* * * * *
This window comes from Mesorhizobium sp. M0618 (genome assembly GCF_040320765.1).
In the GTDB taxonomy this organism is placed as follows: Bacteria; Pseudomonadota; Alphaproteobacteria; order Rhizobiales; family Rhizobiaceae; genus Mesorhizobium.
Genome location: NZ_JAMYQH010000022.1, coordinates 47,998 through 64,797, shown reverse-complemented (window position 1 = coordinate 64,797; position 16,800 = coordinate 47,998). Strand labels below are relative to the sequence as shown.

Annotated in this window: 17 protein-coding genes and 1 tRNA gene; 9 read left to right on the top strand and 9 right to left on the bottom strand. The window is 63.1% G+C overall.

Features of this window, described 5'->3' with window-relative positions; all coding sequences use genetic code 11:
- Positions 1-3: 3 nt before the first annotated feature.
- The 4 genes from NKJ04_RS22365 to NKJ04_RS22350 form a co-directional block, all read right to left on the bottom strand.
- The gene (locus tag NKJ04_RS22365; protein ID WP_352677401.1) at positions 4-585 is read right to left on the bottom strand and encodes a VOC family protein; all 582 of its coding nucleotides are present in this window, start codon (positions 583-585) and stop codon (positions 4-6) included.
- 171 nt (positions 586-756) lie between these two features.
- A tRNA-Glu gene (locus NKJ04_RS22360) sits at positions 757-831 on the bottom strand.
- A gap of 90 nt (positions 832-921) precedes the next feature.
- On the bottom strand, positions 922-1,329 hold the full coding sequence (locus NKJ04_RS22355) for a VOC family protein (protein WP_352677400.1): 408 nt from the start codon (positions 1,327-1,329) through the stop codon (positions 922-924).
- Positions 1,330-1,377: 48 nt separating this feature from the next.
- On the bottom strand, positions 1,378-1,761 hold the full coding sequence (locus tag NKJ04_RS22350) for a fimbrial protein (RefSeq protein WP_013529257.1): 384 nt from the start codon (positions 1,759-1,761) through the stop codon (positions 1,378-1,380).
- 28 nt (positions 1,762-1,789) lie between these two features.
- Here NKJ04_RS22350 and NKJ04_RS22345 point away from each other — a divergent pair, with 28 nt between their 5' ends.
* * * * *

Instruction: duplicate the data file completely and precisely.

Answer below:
This window comes from Mesorhizobium sp. M0618 (genome assembly GCF_040320765.1).
In the GTDB taxonomy this organism is placed as follows: Bacteria; Pseudomonadota; Alphaproteobacteria; order Rhizobiales; family Rhizobiaceae; genus Mesorhizobium.
Genome location: NZ_JAMYQH010000022.1, coordinates 47,998 through 64,797, shown reverse-complemented (window position 1 = coordinate 64,797; position 16,800 = coordinate 47,998). Strand labels below are relative to the sequence as shown.

Annotated in this window: 17 protein-coding genes and 1 tRNA gene; 9 read left to right on the top strand and 9 right to left on the bottom strand. The window is 63.1% G+C overall.

Features of this window, described 5'->3' with window-relative positions; all coding sequences use genetic code 11:
- Positions 1-3: 3 nt before the first annotated feature.
- The 4 genes from NKJ04_RS22365 to NKJ04_RS22350 form a co-directional block, all read right to left on the bottom strand.
- The gene (locus tag NKJ04_RS22365; protein ID WP_352677401.1) at positions 4-585 is read right to left on the bottom strand and encodes a VOC family protein; all 582 of its coding nucleotides are present in this window, start codon (positions 583-585) and stop codon (positions 4-6) included.
- 171 nt (positions 586-756) lie between these two features.
- A tRNA-Glu gene (locus NKJ04_RS22360) sits at positions 757-831 on the bottom strand.
- A gap of 90 nt (positions 832-921) precedes the next feature.
- On the bottom strand, positions 922-1,329 hold the full coding sequence (locus NKJ04_RS22355) for a VOC family protein (protein WP_352677400.1): 408 nt from the start codon (positions 1,327-1,329) through the stop codon (positions 922-924).
- Positions 1,330-1,377: 48 nt separating this feature from the next.
- On the bottom strand, positions 1,378-1,761 hold the full coding sequence (locus tag NKJ04_RS22350) for a fimbrial protein (RefSeq protein WP_013529257.1): 384 nt from the start codon (positions 1,759-1,761) through the stop codon (positions 1,378-1,380).
- 28 nt (positions 1,762-1,789) lie between these two features.
- Here NKJ04_RS22350 and NKJ04_RS22345 point away from each other — a divergent pair, with 28 nt between their 5' ends.